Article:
In granting defendant access to and inspection of the records underlying his criminal conviction, the court relied on N.J.S.A. 2C:52-19 and found that these records are the object of a "judicial proceeding" initiated by defendant's PCR petition, within the meaning of that provision. Presumably, the court also found, implicitly, that defendant's exposure to imminent removal and deportation, as well as the claim asserted of a deprivation of the constitutional right to effective assistance of counsel, combine to satisfy the "good cause" and "compelling need" requirements of the statutory exemption.
We have no quarrel with the resolution of the issue as framed by the trial court. Our reservation instead lies with the overarching question left unanswered, namely whether defendant is entitled to a vacatur of the 2007 expungement order. Because the court below found such relief was not a necessary prerequisite to either an inspection of the expunged records or the filing of a PCR petition challenging the underlying criminal conviction, it did not reach the essential issue raised by defendant's motion. Although not dispositive of our decision today, we nevertheless briefly address the matter.
No provision in the expungement statutes is made for vacatur of a prior valid expungement order. The singular exception, which does not pertain here, is when the court is made aware of some statutory disqualification that existed at the time of the initial petition for expungement. Thus, N.J.S.A. 2C:52-26 provides:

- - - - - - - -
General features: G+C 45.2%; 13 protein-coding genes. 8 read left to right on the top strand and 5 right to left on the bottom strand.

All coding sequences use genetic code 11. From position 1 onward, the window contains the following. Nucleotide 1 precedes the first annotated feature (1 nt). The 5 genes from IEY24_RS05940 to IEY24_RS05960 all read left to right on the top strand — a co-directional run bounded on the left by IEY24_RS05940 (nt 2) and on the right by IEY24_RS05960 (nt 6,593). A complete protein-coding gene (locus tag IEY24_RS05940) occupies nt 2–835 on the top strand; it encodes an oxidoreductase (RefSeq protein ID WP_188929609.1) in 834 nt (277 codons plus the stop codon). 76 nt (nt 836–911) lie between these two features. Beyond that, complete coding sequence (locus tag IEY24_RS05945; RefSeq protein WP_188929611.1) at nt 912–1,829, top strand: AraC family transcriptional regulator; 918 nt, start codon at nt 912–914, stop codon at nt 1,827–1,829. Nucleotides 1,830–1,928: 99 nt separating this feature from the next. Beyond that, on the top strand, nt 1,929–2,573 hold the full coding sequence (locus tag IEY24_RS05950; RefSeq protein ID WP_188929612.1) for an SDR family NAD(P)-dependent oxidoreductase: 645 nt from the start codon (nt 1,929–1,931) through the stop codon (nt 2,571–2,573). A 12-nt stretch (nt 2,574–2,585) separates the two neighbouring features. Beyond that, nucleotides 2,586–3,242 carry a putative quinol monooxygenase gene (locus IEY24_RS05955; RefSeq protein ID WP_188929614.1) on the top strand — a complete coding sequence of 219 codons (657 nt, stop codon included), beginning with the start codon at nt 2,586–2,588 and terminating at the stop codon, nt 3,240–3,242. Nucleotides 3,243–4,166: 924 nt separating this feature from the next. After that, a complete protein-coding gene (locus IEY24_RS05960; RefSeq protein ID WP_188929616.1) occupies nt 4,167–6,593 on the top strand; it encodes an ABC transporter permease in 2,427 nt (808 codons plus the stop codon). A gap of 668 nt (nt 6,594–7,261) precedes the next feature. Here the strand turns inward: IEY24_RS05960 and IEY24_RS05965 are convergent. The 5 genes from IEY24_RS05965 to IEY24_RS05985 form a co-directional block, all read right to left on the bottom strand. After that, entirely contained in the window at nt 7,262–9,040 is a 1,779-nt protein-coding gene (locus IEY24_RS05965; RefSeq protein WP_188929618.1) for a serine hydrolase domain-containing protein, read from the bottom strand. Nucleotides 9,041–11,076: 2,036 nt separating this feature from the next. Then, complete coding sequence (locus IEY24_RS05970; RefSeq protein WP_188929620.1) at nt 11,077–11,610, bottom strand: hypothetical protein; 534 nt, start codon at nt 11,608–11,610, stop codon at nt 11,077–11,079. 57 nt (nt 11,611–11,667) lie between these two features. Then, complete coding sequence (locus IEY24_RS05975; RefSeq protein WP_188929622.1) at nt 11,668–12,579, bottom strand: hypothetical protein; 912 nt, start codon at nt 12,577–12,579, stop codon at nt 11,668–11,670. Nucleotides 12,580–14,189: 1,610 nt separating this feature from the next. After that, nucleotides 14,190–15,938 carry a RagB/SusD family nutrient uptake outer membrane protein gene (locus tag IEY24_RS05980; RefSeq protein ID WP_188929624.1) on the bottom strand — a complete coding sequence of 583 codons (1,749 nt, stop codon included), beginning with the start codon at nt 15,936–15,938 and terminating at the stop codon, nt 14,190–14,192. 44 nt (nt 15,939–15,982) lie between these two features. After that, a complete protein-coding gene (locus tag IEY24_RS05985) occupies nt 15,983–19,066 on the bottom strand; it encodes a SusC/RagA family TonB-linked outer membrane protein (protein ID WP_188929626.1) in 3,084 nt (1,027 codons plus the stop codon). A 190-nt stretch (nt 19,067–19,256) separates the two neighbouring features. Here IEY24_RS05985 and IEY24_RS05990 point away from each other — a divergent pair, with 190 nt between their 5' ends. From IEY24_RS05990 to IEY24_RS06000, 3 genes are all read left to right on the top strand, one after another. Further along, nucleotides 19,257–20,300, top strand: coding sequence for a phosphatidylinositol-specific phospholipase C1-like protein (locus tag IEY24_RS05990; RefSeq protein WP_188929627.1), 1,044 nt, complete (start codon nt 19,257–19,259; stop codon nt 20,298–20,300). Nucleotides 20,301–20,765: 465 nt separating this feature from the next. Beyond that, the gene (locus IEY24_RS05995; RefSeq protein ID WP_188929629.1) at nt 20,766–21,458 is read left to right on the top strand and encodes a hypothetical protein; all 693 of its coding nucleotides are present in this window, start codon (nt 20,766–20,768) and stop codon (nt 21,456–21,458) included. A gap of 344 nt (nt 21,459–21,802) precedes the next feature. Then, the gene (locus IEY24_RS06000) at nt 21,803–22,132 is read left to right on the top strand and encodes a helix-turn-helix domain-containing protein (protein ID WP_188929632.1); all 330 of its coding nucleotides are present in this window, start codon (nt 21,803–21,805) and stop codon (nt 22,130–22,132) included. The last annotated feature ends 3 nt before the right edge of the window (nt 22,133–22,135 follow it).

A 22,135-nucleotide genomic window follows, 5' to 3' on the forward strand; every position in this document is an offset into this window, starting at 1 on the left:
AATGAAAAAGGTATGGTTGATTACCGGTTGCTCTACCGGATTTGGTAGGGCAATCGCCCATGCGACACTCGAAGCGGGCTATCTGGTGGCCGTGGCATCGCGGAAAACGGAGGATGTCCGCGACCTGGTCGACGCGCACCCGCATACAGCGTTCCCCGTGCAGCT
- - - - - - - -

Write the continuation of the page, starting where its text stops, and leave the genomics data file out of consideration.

If, within 5 days of the entry of an expungement order, any party to whom notice is required to be given pursuant to section 2C:52-10 notifies the court which issued the order that at the time of the petition or hearing there were criminal, disorderly persons or petty disorderly persons charges pending against the person to whom the court granted such order, which charges were not revealed to the court at the time of hearing of the original motion or that there was some other statutory disqualification, said court shall vacate the expungement order in question and reconsider the original motion in conjunction with the previously undisclosed information.
Section 26 thus expressly allows collateral attacks on expungement orders by those "to whom notice [of the expungement petition] is required[,]" namely the law enforcement agencies, corrections officials and, in some cases, municipal court magistrates, all designated in N.J.S.A. 2C:52-10. N.J.S.A. 2C:52-26. Given this explicit limitation, it is reasonable to assume that the Legislature did not foresee a situation where a request to vacate an expungement would be made by one in whose favor the order was originally entered. It would seem counterintuitive to posit otherwise.